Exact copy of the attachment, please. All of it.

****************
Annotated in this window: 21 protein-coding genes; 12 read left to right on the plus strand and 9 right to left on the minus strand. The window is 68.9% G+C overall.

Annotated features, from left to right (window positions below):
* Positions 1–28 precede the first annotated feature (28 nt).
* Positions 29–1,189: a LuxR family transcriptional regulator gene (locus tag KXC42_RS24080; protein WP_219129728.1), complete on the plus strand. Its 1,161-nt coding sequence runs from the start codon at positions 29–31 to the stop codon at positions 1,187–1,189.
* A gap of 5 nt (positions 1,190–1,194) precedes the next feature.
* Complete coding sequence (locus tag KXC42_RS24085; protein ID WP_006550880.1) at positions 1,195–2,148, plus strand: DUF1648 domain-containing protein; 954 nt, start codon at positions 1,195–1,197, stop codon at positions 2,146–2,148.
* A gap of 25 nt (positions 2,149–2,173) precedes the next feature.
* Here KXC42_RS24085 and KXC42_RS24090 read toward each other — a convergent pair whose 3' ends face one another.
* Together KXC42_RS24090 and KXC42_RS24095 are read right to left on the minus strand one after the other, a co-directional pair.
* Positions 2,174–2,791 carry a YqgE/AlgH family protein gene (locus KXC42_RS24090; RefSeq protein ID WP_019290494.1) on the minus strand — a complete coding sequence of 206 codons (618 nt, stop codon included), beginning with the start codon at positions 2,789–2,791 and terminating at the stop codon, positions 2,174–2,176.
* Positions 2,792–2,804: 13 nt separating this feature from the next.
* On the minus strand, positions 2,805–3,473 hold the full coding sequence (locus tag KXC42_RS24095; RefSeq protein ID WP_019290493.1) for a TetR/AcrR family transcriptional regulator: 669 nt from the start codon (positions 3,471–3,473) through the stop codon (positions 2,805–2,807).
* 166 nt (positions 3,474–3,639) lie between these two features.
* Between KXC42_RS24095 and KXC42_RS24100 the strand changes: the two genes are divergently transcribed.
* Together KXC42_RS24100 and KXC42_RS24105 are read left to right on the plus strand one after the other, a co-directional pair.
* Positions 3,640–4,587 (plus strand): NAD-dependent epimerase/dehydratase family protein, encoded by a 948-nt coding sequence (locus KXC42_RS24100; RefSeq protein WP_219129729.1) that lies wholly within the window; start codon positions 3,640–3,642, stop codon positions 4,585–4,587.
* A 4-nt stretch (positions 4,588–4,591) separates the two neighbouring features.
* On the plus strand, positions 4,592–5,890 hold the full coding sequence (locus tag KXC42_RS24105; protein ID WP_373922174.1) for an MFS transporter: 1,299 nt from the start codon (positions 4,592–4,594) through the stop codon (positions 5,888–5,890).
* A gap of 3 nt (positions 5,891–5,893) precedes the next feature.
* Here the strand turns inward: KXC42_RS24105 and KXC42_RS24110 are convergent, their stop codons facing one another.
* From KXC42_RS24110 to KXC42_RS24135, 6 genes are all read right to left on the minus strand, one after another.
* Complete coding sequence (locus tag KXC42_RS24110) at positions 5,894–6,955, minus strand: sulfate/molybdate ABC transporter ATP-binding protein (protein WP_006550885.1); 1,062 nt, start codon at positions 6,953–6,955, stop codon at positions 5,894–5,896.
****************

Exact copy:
Annotated in this window: 21 protein-coding genes; 12 read left to right on the plus strand and 9 right to left on the minus strand. The window is 68.9% G+C overall.

Annotated features, from left to right (window positions below):
* Positions 1–28 precede the first annotated feature (28 nt).
* Positions 29–1,189: a LuxR family transcriptional regulator gene (locus tag KXC42_RS24080; protein WP_219129728.1), complete on the plus strand. Its 1,161-nt coding sequence runs from the start codon at positions 29–31 to the stop codon at positions 1,187–1,189.
* A gap of 5 nt (positions 1,190–1,194) precedes the next feature.
* Complete coding sequence (locus tag KXC42_RS24085; protein ID WP_006550880.1) at positions 1,195–2,148, plus strand: DUF1648 domain-containing protein; 954 nt, start codon at positions 1,195–1,197, stop codon at positions 2,146–2,148.
* A gap of 25 nt (positions 2,149–2,173) precedes the next feature.
* Here KXC42_RS24085 and KXC42_RS24090 read toward each other — a convergent pair whose 3' ends face one another.
* Together KXC42_RS24090 and KXC42_RS24095 are read right to left on the minus strand one after the other, a co-directional pair.
* Positions 2,174–2,791 carry a YqgE/AlgH family protein gene (locus KXC42_RS24090; RefSeq protein ID WP_019290494.1) on the minus strand — a complete coding sequence of 206 codons (618 nt, stop codon included), beginning with the start codon at positions 2,789–2,791 and terminating at the stop codon, positions 2,174–2,176.
* Positions 2,792–2,804: 13 nt separating this feature from the next.
* On the minus strand, positions 2,805–3,473 hold the full coding sequence (locus tag KXC42_RS24095; RefSeq protein ID WP_019290493.1) for a TetR/AcrR family transcriptional regulator: 669 nt from the start codon (positions 3,471–3,473) through the stop codon (positions 2,805–2,807).
* 166 nt (positions 3,474–3,639) lie between these two features.
* Between KXC42_RS24095 and KXC42_RS24100 the strand changes: the two genes are divergently transcribed.
* Together KXC42_RS24100 and KXC42_RS24105 are read left to right on the plus strand one after the other, a co-directional pair.
* Positions 3,640–4,587 (plus strand): NAD-dependent epimerase/dehydratase family protein, encoded by a 948-nt coding sequence (locus KXC42_RS24100; RefSeq protein WP_219129729.1) that lies wholly within the window; start codon positions 3,640–3,642, stop codon positions 4,585–4,587.
* A 4-nt stretch (positions 4,588–4,591) separates the two neighbouring features.
* On the plus strand, positions 4,592–5,890 hold the full coding sequence (locus tag KXC42_RS24105; protein ID WP_373922174.1) for an MFS transporter: 1,299 nt from the start codon (positions 4,592–4,594) through the stop codon (positions 5,888–5,890).
* A gap of 3 nt (positions 5,891–5,893) precedes the next feature.
* Here the strand turns inward: KXC42_RS24105 and KXC42_RS24110 are convergent, their stop codons facing one another.
* From KXC42_RS24110 to KXC42_RS24135, 6 genes are all read right to left on the minus strand, one after another.
* Complete coding sequence (locus tag KXC42_RS24110) at positions 5,894–6,955, minus strand: sulfate/molybdate ABC transporter ATP-binding protein (protein WP_006550885.1); 1,062 nt, start codon at positions 6,953–6,955, stop codon at positions 5,894–5,896.